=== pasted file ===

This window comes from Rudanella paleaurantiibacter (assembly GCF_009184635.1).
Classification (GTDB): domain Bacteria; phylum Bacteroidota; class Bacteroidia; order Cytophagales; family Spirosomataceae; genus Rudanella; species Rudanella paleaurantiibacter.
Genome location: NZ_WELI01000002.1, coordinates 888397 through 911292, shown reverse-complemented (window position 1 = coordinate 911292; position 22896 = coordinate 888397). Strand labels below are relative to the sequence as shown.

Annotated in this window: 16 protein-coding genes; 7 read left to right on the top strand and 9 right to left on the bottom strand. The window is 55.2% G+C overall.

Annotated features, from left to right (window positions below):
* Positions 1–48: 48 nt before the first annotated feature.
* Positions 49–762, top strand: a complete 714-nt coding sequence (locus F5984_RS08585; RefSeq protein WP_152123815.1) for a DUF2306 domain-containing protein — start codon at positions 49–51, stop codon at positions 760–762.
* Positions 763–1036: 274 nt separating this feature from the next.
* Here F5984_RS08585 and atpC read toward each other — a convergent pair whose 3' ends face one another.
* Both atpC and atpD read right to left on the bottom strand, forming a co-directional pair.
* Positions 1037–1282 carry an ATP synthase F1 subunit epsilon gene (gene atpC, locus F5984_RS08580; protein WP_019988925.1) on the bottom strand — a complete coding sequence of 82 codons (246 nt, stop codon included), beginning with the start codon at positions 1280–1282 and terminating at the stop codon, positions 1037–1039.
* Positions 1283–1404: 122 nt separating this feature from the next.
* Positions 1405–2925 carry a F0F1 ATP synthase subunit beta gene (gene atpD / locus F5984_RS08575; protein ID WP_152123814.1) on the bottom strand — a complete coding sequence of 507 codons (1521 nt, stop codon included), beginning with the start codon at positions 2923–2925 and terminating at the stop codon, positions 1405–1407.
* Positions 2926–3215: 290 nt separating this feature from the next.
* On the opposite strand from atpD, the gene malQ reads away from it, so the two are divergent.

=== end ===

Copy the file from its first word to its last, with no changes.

This window comes from Rudanella paleaurantiibacter (assembly GCF_009184635.1).
Classification (GTDB): domain Bacteria; phylum Bacteroidota; class Bacteroidia; order Cytophagales; family Spirosomataceae; genus Rudanella; species Rudanella paleaurantiibacter.
Genome location: NZ_WELI01000002.1, coordinates 888397 through 911292, shown reverse-complemented (window position 1 = coordinate 911292; position 22896 = coordinate 888397). Strand labels below are relative to the sequence as shown.

Annotated in this window: 16 protein-coding genes; 7 read left to right on the top strand and 9 right to left on the bottom strand. The window is 55.2% G+C overall.

Annotated features, from left to right (window positions below):
* Positions 1–48: 48 nt before the first annotated feature.
* Positions 49–762, top strand: a complete 714-nt coding sequence (locus F5984_RS08585; RefSeq protein WP_152123815.1) for a DUF2306 domain-containing protein — start codon at positions 49–51, stop codon at positions 760–762.
* Positions 763–1036: 274 nt separating this feature from the next.
* Here F5984_RS08585 and atpC read toward each other — a convergent pair whose 3' ends face one another.
* Both atpC and atpD read right to left on the bottom strand, forming a co-directional pair.
* Positions 1037–1282 carry an ATP synthase F1 subunit epsilon gene (gene atpC, locus F5984_RS08580; protein WP_019988925.1) on the bottom strand — a complete coding sequence of 82 codons (246 nt, stop codon included), beginning with the start codon at positions 1280–1282 and terminating at the stop codon, positions 1037–1039.
* Positions 1283–1404: 122 nt separating this feature from the next.
* Positions 1405–2925 carry a F0F1 ATP synthase subunit beta gene (gene atpD / locus F5984_RS08575; protein ID WP_152123814.1) on the bottom strand — a complete coding sequence of 507 codons (1521 nt, stop codon included), beginning with the start codon at positions 2923–2925 and terminating at the stop codon, positions 1405–1407.
* Positions 2926–3215: 290 nt separating this feature from the next.
* On the opposite strand from atpD, the gene malQ reads away from it, so the two are divergent.